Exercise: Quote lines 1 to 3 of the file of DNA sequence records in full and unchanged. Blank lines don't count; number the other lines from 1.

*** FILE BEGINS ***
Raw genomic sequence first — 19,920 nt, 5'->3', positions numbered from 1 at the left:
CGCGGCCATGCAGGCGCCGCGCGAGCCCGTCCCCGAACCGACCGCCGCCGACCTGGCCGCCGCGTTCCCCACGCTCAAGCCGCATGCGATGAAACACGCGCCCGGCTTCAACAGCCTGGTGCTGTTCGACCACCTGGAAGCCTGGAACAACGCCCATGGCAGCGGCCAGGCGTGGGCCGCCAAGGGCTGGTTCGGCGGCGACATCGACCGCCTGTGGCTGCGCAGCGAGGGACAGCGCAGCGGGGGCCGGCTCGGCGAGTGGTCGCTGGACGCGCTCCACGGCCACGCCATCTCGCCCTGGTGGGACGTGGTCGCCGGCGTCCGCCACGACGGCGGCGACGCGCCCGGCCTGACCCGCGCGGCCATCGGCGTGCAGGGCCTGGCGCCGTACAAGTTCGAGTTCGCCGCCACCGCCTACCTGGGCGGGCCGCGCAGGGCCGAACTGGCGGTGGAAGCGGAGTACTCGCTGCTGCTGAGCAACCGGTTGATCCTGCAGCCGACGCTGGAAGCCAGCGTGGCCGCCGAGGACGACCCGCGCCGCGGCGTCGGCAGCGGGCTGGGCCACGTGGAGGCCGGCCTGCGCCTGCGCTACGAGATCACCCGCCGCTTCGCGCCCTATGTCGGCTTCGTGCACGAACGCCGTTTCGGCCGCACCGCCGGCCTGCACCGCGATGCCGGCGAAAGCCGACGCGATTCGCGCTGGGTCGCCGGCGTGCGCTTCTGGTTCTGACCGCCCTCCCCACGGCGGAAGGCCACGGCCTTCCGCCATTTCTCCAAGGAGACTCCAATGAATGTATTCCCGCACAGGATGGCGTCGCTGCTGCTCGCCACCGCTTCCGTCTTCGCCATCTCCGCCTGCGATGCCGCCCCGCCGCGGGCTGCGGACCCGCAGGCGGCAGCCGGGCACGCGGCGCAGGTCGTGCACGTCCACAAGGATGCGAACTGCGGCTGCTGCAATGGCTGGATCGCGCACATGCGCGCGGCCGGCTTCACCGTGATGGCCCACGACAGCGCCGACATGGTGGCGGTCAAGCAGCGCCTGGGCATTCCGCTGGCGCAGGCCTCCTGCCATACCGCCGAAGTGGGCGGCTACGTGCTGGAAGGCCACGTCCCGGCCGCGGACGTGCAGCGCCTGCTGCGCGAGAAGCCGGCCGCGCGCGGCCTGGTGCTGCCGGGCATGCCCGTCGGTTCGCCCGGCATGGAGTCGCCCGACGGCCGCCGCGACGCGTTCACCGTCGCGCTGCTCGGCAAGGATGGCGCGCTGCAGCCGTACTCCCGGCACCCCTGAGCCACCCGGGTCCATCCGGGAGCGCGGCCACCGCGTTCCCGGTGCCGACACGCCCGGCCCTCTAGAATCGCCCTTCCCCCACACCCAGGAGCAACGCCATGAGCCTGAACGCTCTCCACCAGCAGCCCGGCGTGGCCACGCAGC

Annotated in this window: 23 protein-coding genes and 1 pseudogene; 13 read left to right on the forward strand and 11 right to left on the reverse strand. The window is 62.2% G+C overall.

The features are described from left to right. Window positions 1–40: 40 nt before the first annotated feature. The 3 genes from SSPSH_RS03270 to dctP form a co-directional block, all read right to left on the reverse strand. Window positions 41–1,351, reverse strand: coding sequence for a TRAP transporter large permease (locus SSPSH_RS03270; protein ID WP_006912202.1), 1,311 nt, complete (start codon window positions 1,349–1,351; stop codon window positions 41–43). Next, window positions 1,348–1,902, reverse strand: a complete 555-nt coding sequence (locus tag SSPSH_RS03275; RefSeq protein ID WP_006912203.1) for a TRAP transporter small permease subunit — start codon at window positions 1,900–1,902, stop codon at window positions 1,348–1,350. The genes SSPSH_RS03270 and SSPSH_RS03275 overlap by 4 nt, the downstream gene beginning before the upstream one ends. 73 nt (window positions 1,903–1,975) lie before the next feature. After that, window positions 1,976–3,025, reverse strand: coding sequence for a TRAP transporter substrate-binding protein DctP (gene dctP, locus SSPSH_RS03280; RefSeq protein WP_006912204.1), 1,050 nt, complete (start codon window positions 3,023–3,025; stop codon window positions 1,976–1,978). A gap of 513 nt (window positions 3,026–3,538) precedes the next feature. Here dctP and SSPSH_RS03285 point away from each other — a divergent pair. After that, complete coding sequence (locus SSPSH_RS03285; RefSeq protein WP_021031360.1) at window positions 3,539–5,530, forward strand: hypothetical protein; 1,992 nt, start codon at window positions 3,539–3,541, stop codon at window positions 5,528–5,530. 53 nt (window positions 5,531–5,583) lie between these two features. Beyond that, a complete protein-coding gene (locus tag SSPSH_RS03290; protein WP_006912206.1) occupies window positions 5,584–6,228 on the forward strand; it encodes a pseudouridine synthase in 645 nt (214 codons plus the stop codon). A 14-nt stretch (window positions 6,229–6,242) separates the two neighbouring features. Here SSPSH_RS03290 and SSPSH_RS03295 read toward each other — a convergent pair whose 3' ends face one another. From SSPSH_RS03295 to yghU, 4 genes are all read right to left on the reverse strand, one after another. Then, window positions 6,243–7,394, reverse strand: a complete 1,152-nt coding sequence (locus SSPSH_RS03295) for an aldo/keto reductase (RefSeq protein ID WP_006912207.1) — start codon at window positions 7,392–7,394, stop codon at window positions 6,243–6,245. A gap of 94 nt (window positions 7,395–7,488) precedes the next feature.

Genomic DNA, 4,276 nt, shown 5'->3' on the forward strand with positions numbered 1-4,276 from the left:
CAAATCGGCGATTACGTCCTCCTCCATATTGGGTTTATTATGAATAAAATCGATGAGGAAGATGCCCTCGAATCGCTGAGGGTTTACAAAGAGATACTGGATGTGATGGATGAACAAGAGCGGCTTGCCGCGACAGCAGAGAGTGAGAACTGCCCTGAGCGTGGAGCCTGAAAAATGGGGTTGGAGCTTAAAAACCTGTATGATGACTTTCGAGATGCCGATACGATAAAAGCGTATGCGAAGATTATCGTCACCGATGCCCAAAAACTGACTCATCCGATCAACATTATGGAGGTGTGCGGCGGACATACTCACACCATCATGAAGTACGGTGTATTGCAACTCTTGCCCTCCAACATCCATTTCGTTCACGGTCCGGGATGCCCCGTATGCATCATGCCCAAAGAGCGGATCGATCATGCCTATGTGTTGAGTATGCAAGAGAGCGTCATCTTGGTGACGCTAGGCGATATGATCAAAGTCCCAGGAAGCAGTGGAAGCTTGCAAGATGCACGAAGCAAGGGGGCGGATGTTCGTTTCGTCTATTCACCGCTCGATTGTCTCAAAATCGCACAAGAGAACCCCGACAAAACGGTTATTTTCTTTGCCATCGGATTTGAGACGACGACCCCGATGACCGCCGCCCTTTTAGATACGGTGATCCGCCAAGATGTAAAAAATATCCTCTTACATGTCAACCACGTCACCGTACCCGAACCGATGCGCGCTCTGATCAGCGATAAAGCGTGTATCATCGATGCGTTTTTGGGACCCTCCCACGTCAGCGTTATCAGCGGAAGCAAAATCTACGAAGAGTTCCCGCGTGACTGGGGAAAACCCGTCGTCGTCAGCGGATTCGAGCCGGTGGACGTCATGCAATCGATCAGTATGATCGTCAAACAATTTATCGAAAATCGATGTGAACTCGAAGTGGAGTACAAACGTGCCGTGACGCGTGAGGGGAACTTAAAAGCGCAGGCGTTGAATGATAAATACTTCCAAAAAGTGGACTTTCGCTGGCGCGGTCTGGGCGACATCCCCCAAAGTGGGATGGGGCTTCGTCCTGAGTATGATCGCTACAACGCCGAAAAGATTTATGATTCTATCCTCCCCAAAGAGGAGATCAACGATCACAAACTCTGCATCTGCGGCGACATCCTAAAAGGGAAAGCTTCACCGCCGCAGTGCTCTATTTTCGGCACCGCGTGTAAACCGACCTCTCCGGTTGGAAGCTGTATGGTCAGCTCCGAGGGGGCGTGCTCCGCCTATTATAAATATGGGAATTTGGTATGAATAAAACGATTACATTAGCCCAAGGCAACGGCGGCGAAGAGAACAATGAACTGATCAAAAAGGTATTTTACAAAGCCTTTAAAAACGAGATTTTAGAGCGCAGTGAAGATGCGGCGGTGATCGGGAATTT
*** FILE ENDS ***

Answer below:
Raw genomic sequence first — 19,920 nt, 5'->3', positions numbered from 1 at the left:
CGCGGCCATGCAGGCGCCGCGCGAGCCCGTCCCCGAACCGACCGCCGCCGACCTGGCCGCCGCGTTCCCCACGCTCAAGCCGCATGCGATGAAACACGCGCCCGGCTTCAACAGCCTGGTGCTGTTCGACCACCTGGAAGCCTGGAACAACGCCCATGGCAGCGGCCAGGCGTGGGCCGCCAAGGGCTGGTTCGGCGGCGACATCGACCGCCTGTGGCTGCGCAGCGAGGGACAGCGCAGCGGGGGCCGGCTCGGCGAGTGGTCGCTGGACGCGCTCCACGGCCACGCCATCTCGCCCTGGTGGGACGTGGTCGCCGGCGTCCGCCACGACGGCGGCGACGCGCCCGGCCTGACCCGCGCGGCCATCGGCGTGCAGGGCCTGGCGCCGTACAAGTTCGAGTTCGCCGCCACCGCCTACCTGGGCGGGCCGCGCAGGGCCGAACTGGCGGTGGAAGCGGAGTACTCGCTGCTGCTGAGCAACCGGTTGATCCTGCAGCCGACGCTGGAAGCCAGCGTGGCCGCCGAGGACGACCCGCGCCGCGGCGTCGGCAGCGGGCTGGGCCACGTGGAGGCCGGCCTGCGCCTGCGCTACGAGATCACCCGCCGCTTCGCGCCCTATGTCGGCTTCGTGCACGAACGCCGTTTCGGCCGCACCGCCGGCCTGCACCGCGATGCCGGCGAAAGCCGACGCGATTCGCGCTGGGTCGCCGGCGTGCGCTTCTGGTTCTGACCGCCCTCCCCACGGCGGAAGGCCACGGCCTTCCGCCATTTCTCCAAGGAGACTCCAATGAATGTATTCCCGCACAGGATGGCGTCGCTGCTGCTCGCCACCGCTTCCGTCTTCGCCATCTCCGCCTGCGATGCCGCCCCGCCGCGGGCTGCGGACCCGCAGGCGGCAGCCGGGCACGCGGCGCAGGTCGTGCACGTCCACAAGGATGCGAACTGCGGCTGCTGCAATGGCTGGATCGCGCACATGCGCGCGGCCGGCTTCACCGTGATGGCCCACGACAGCGCCGACATGGTGGCGGTCAAGCAGCGCCTGGGCATTCCGCTGGCGCAGGCCTCCTGCCATACCGCCGAAGTGGGCGGCTACGTGCTGGAAGGCCACGTCCCGGCCGCGGACGTGCAGCGCCTGCTGCGCGAGAAGCCGGCCGCGCGCGGCCTGGTGCTGCCGGGCATGCCCGTCGGTTCGCCCGGCATGGAGTCGCCCGACGGCCGCCGCGACGCGTTCACCGTCGCGCTGCTCGGCAAGGATGGCGCGCTGCAGCCGTACTCCCGGCACCCCTGAGCCACCCGGGTCCATCCGGGAGCGCGGCCACCGCGTTCCCGGTGCCGACACGCCCGGCCCTCTAGAATCGCCCTTCCCCCACACCCAGGAGCAACGCCATGAGCCTGAACGCTCTCCACCAGCAGCCCGGCGTGGCCACGCAGC

Annotated in this window: 23 protein-coding genes and 1 pseudogene; 13 read left to right on the forward strand and 11 right to left on the reverse strand. The window is 62.2% G+C overall.